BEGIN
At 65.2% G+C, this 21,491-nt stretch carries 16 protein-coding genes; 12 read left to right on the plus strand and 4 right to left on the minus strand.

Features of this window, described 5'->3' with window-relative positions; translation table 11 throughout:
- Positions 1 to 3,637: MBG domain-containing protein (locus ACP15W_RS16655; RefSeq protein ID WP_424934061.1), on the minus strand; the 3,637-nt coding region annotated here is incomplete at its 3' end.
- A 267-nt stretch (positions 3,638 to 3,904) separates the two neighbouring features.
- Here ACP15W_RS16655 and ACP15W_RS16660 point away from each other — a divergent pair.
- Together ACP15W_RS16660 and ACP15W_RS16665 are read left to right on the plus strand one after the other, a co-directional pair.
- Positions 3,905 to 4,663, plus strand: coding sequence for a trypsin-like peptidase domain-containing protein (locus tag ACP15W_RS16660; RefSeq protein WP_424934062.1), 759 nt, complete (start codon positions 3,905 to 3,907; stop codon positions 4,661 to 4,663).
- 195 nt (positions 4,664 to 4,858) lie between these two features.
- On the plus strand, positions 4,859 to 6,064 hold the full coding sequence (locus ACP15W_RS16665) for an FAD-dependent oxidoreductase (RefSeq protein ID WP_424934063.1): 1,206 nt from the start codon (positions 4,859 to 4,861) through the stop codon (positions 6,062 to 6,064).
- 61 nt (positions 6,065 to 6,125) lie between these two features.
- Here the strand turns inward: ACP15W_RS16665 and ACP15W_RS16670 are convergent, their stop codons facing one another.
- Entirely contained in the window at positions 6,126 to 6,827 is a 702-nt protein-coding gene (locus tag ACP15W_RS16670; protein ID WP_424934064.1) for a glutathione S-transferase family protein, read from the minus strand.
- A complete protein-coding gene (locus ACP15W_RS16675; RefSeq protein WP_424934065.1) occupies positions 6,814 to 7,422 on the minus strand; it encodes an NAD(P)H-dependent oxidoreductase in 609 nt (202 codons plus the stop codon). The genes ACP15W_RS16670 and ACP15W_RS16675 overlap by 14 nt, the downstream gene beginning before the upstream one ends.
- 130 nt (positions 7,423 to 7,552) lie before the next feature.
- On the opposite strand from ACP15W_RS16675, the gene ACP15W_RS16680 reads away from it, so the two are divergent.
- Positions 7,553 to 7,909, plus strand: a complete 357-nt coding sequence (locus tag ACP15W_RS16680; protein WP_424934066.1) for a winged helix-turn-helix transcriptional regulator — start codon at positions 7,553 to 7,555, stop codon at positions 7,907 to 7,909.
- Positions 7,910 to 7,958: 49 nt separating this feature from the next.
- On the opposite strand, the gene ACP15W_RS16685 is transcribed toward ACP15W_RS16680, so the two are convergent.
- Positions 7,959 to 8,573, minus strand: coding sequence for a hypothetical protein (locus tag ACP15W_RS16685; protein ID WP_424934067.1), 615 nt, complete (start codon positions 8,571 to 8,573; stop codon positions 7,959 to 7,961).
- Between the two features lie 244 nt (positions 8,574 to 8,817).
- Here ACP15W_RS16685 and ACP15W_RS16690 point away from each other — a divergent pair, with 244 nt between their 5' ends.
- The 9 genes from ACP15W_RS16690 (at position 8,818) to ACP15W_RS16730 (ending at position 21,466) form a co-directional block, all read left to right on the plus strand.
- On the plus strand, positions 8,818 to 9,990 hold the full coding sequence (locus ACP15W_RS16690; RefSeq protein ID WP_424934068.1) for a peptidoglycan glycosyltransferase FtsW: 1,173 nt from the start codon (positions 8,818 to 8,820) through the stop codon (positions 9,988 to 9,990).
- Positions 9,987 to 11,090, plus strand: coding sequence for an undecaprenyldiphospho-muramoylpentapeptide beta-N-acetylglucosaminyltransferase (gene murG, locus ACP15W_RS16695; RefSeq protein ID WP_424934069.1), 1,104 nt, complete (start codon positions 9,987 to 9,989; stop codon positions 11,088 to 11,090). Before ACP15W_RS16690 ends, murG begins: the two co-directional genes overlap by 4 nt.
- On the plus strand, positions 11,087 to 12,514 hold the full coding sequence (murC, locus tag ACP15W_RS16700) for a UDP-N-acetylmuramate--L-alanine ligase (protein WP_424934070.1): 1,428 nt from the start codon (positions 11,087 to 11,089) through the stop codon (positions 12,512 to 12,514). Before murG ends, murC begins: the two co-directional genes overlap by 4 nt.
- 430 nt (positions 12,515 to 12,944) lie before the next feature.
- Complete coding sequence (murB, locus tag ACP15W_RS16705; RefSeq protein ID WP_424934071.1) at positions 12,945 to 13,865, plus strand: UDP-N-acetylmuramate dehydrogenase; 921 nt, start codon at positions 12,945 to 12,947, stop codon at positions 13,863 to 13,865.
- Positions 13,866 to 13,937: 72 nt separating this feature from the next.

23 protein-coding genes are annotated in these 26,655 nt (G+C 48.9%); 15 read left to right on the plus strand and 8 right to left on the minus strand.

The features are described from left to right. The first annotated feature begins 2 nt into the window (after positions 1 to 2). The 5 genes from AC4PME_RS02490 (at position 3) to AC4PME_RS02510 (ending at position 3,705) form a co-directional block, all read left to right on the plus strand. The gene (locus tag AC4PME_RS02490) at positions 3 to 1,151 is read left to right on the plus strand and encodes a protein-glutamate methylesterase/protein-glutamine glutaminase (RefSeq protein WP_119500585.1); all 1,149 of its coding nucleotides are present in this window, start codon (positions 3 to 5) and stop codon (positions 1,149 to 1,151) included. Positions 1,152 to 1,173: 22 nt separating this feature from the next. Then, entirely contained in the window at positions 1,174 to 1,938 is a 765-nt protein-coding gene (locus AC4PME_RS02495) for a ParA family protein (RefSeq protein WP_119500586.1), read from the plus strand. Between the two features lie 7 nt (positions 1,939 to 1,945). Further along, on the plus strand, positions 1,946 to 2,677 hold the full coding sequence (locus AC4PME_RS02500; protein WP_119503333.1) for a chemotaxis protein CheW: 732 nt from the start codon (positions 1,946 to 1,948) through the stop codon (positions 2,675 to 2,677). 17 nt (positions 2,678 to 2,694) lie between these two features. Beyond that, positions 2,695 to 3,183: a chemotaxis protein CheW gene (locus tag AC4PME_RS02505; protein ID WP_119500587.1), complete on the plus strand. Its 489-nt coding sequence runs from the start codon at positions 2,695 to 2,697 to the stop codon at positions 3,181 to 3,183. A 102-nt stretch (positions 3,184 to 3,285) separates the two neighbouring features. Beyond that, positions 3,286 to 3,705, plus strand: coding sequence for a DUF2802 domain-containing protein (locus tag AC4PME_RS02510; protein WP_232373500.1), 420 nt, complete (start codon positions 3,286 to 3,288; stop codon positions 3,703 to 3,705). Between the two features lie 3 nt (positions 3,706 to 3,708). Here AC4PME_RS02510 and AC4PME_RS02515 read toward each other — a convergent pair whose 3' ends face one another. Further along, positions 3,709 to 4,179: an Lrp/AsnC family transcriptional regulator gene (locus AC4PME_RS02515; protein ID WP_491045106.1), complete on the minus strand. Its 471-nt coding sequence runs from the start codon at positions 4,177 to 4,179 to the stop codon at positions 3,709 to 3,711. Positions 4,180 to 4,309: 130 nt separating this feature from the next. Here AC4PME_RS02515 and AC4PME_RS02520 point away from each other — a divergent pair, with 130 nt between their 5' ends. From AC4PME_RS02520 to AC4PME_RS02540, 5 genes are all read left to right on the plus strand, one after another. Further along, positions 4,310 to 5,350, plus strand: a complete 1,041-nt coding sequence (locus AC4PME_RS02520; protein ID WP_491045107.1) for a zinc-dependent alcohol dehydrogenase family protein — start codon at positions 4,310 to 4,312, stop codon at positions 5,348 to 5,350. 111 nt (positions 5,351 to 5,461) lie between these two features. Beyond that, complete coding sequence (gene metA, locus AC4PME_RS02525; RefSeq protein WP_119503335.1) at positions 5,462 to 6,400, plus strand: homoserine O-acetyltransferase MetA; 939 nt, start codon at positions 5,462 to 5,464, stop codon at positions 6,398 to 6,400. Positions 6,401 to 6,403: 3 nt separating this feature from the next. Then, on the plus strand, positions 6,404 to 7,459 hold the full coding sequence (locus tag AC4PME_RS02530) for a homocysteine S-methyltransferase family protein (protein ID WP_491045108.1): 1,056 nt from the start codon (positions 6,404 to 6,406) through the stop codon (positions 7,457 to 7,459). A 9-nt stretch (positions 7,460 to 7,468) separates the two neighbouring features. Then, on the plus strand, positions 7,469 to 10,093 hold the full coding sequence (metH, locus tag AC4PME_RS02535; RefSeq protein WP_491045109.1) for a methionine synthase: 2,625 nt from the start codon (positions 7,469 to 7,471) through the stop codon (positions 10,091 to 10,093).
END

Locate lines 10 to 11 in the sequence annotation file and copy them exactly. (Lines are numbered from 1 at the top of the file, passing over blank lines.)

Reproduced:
- 61 nt (positions 6,065 to 6,125) lie between these two features.
- Here the strand turns inward: ACP15W_RS16665 and ACP15W_RS16670 are convergent, their stop codons facing one another.